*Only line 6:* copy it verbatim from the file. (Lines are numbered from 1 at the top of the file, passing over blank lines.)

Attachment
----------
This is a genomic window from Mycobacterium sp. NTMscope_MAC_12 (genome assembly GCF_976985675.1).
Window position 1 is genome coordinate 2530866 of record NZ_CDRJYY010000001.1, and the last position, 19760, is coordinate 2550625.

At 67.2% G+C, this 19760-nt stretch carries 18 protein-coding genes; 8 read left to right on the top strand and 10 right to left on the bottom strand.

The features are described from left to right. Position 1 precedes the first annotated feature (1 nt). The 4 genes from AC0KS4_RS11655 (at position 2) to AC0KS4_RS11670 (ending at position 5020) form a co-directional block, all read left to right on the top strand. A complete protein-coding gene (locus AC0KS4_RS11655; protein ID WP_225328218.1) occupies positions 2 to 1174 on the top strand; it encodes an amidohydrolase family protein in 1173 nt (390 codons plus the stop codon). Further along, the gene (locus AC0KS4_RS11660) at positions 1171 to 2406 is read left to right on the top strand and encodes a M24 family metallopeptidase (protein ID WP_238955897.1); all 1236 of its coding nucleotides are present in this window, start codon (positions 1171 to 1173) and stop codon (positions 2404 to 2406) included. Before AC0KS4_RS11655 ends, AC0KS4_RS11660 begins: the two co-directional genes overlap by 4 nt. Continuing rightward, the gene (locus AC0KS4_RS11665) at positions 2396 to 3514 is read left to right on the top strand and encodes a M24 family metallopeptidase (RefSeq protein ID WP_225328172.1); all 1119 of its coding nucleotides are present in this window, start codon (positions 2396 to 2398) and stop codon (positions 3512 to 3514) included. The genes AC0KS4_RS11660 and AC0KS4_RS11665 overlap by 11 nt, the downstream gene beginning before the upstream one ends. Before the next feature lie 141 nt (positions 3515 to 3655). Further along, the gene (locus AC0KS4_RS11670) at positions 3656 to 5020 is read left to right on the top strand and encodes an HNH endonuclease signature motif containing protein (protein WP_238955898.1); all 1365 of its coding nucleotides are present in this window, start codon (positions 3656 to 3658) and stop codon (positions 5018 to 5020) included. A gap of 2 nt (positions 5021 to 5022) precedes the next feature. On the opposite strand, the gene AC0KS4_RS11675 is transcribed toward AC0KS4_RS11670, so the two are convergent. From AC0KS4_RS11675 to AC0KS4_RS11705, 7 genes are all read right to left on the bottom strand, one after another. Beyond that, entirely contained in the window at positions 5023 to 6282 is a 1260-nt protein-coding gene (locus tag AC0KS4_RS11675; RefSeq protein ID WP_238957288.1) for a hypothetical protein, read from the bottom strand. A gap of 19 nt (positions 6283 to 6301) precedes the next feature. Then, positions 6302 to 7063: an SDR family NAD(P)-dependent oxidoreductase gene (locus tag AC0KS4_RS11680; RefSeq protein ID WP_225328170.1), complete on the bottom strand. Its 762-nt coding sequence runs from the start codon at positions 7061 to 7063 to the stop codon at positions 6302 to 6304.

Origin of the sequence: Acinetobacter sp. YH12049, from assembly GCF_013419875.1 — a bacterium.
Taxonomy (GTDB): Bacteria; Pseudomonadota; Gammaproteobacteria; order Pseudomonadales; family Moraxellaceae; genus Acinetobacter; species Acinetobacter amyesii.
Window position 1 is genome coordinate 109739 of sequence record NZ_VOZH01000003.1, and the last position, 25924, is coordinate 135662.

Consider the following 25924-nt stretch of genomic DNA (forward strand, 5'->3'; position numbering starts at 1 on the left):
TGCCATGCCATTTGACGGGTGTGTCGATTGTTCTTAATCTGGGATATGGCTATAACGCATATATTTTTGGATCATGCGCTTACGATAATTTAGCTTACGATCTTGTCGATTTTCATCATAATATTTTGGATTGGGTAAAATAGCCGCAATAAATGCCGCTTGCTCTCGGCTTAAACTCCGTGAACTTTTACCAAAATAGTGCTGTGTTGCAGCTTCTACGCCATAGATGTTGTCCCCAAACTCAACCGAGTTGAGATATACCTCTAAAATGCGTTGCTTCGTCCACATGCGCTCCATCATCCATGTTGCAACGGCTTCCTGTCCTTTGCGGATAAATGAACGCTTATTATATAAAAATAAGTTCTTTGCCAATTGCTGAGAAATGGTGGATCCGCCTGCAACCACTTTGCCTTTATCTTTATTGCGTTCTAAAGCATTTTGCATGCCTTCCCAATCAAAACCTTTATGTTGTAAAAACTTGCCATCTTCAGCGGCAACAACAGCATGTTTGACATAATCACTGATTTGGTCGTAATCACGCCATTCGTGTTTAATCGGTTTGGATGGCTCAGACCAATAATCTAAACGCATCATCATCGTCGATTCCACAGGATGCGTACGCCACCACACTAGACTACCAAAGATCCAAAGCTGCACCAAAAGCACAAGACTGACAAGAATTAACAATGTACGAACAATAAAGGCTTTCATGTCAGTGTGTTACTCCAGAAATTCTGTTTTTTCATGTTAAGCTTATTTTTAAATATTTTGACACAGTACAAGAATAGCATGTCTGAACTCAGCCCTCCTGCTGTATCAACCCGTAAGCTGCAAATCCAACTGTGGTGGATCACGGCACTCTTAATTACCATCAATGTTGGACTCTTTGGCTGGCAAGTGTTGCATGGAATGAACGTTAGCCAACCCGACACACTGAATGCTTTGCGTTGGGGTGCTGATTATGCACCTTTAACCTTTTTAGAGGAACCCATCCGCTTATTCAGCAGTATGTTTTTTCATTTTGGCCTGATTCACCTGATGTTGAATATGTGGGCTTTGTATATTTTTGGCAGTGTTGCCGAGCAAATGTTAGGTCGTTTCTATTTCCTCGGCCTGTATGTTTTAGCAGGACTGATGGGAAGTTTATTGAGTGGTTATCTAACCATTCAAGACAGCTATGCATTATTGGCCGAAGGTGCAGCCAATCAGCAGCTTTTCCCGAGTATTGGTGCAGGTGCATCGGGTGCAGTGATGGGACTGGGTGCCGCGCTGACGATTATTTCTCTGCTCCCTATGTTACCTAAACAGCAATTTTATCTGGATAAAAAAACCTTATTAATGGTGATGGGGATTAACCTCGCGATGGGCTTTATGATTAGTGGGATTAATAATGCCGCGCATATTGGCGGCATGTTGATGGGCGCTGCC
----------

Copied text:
Taxonomy (GTDB): Bacteria; Pseudomonadota; Gammaproteobacteria; order Pseudomonadales; family Moraxellaceae; genus Acinetobacter; species Acinetobacter amyesii.